Wednesday, March 17, 2010
Posted by lea at 10:20 AM
It's been a long time since I've come across a story so gripping that every time I open the page, I end up so absorbed that I miss my bus stop, come in late for work bleary-eyed from reading late into the night, or miss dinner completely because I just can't put the book down. With The Millennium Trilogy, Stieg Larsson has written a literary version of crack cocaine. It's absolutely un-put-downable.
Starting with The Girl with the Dragon Tattoo, we're introduced to Mikael Blomqvist, a crusading journalist, and Lisbeth Salander, a possibly mildly autistic, brilliant researcher whose deep-seated mistrust of authorities has very good basis. Blomqvist has been disgraced in the media and is now privately hired to look into the disappearance of Harriet Vanger, an heiress to the wealthy Vanger dynasty. During the course of his investigations, he recruits Lisbeth Salander, who proves to be far more resourceful than her strange gothic-punk image would betray.
Parts two (The Girl who Played with Fire) and three (The Girl who Stirred the Hornet's Nest) are not self-contained stories, but an ongoing mystery that places Lisbeth firmly in the centre of an unfolding criminal cover-up of the highest order among Sweden's secret police. While intrigue and vested interests aim to put her away as a menace to society, Blomqvist is convinced of her innocence and begins digging to uncover the truth of her tragic background.
The Millennium Trilogy contains all the elements of a great crime mystery (violence, power, thrills and vengeance, to name a few) but it's in no way formulaic. These books are bestsellers with good reason: they're unique, incredibly interesting, absorbing and utterly utterly compelling. Unlike other best-seller The Da Vinci Code, Larsson's writing doesn't get in the way of telling a good story, and predictability is kept to a minimum. You're kept so busy in the action of the now that you have no time to guess what will happen next. Besides, Lisbeth Salander is anything if predictable.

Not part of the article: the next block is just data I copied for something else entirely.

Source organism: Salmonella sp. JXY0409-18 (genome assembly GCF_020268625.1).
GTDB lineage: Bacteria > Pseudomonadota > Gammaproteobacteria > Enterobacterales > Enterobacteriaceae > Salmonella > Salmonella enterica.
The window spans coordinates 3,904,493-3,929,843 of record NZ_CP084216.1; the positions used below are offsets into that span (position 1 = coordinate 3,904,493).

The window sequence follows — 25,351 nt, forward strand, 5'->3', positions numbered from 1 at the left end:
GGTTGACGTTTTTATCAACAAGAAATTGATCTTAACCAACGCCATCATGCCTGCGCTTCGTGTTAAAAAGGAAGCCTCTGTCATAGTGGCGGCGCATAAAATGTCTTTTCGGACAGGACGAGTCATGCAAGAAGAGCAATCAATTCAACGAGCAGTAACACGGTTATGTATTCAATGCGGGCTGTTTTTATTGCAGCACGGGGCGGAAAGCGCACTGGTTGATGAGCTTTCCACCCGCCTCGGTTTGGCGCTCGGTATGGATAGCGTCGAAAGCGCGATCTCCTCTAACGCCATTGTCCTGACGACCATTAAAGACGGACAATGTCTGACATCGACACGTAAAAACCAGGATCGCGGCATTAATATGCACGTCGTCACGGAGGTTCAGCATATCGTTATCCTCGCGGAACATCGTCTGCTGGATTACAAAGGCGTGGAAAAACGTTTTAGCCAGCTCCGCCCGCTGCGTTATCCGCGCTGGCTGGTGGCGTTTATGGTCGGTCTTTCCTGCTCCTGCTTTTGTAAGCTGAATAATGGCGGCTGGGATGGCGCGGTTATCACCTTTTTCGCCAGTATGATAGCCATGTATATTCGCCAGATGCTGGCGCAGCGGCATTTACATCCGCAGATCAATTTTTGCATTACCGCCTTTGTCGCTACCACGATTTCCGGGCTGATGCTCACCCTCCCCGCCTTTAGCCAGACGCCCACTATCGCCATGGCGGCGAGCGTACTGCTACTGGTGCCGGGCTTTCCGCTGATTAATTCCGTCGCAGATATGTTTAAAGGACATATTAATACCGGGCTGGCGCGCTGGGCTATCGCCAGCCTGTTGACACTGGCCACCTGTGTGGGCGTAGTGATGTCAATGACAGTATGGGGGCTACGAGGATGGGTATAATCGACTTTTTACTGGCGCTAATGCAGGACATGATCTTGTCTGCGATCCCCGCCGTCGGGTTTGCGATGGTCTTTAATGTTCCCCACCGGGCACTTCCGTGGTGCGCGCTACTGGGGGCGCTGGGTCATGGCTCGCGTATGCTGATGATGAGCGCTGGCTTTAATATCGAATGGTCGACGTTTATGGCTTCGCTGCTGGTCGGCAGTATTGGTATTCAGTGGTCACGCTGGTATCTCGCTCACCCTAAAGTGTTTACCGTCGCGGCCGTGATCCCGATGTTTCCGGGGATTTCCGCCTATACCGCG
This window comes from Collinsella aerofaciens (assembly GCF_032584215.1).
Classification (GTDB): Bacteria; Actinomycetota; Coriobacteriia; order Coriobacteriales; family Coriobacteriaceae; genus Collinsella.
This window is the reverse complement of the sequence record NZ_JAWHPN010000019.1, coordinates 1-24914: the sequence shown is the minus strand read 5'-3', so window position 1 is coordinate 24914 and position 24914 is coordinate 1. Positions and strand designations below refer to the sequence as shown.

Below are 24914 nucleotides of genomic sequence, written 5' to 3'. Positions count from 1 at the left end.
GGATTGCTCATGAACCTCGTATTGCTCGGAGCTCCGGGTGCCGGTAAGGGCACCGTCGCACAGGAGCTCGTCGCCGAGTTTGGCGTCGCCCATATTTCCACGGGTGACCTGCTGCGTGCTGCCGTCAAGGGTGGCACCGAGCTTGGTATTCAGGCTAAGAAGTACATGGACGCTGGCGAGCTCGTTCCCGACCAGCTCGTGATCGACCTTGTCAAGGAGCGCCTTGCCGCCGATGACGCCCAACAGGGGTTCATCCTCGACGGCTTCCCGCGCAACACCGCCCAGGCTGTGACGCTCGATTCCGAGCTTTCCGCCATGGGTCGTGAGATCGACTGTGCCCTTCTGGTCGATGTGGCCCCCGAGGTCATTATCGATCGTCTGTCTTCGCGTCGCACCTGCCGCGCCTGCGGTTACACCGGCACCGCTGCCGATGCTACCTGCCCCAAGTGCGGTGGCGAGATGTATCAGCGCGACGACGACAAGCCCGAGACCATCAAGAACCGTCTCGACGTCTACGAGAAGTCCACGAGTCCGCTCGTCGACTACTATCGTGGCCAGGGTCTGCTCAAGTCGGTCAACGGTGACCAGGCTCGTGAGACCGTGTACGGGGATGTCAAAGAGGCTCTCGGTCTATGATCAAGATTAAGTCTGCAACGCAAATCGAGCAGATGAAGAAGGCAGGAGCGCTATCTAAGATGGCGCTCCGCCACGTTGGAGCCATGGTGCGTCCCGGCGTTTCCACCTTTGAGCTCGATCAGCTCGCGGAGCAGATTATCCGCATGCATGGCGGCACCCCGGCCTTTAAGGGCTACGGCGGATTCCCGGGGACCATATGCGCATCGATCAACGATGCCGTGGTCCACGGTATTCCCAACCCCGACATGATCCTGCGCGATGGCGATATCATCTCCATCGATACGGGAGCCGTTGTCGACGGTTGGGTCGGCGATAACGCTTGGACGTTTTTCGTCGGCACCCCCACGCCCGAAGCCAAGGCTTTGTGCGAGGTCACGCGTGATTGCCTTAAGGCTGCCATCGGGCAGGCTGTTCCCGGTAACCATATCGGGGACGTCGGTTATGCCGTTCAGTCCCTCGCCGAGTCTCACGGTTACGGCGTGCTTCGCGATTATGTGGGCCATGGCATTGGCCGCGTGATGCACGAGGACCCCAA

Larsson gets the most from the whip-cracking storylines by the evenness of his writing, never trying to show off his literary abilities but letting the story tell itself. His journalistic background is evident, as is the depth of his research, in the ability to make such a sensational story seem so realistic. His characters are also fleshed-out so there's nothing one-dimensional about them - we get to know everything from their sexual preferences down to the groceries they buy. Apparently Lisbeth's character was partially inspired by the children's classic Pippi Longstocking. A colleague of Larsson's said in an interview that they were discussing how characters from children's books might behave had they grown up, and Larsson was influenced by the idea of dysfunctional adult Pippi Longstocking in the real world. It's a truly fascinating notion.
Over 22 million copies have been sold worldwide in just over two years, a Swedish version of the film has grossed over $100 million before even being released in the States, and an American adaptation has just been picked up by Sony. It's an absolute tragedy that the author died before the books were published and never saw the phenomenon they would become.
When was the last time you stayed up late to read a great book? If it's been too long, try this series. You won't regret it.